laborations between managed care organizations and traditional sponsors of research, such as the National Institutes of Health (NIH), the Agency for Health Care Policy and Research, and the Centers for Disease Control and Prevention (CDC), and facilitates the development of joint research agendas. Because of its large and diverse membership, AAHP can assist in assessing many aspects of the delivery of health care. Additionally, AAHP is responsible for testing the measures developed in the public health sector, such as CDC's immunization record system, and for developing demonstration programs in managed care organizations, such as the Tuberculosis Surveillance Program.

Given its position, AAHP can also pursue other educational and outreach opportunities through the managed care industry. Not only can AAHP encourage the dissemination of methods on behalf of the managed care industry, for example, by facilitating the creation of managed care guidelines, but it can also use data for the purpose of monitoring health care. For instance, AAHP could play an important facilitating role in the development and implementation of standards for dispensing data on antibiotic use. This would be an important development, since information about antibiotic use could be available (in theory) for a large and growing fraction of the U.S. population. In addition, data from managed care organizations could serve as a surveillance tool to monitor and address potential emerging infections.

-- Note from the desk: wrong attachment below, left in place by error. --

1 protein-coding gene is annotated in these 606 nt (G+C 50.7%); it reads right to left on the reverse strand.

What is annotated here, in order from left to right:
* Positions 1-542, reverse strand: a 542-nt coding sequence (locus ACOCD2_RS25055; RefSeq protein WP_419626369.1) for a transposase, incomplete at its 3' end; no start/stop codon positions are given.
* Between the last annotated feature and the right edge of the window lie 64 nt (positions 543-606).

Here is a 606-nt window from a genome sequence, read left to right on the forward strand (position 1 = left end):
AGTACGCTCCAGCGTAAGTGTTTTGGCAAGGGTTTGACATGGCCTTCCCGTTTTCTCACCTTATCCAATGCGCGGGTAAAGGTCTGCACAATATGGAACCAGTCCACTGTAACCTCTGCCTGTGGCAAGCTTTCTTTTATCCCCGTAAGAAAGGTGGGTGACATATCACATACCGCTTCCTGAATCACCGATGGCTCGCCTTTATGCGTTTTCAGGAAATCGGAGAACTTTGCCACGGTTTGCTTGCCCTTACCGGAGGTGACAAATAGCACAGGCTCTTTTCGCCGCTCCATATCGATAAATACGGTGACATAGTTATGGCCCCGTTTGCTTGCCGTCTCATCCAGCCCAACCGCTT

Presented by Benjamin Schwartz, M.D.

Deputy Director of the Epidemiology and Surveillance Division, National Immunization Program, Centers for Disease Control and Prevention

The CDC and its National Center for Infectious Diseases recognize that managed care organizations are well positioned to provide infectious disease-related health care education to providers and patients. This is facilitated by the availability of defined panels of providers with whom there is ongoing communication and a defined population of subscribers with whom communication may contribute to satisfaction and retention. Managed care organizations may also reap short-and long-term benefits from the provision of infectious disease-related health care education to providers and patients, including improved quality of care, significant cost savings, improved health care practices, and better member satisfaction. Despite these incentives, however, barriers must be overcome before a managed care organization can effectively implement infectious disease-related health care education activities. First, managed care organizations must judge the significance of a problem and determine the relative costs and benefits of intervention. Often, data that would allow organizations to choose where best to focus their efforts are lacking. Second, managed care or-

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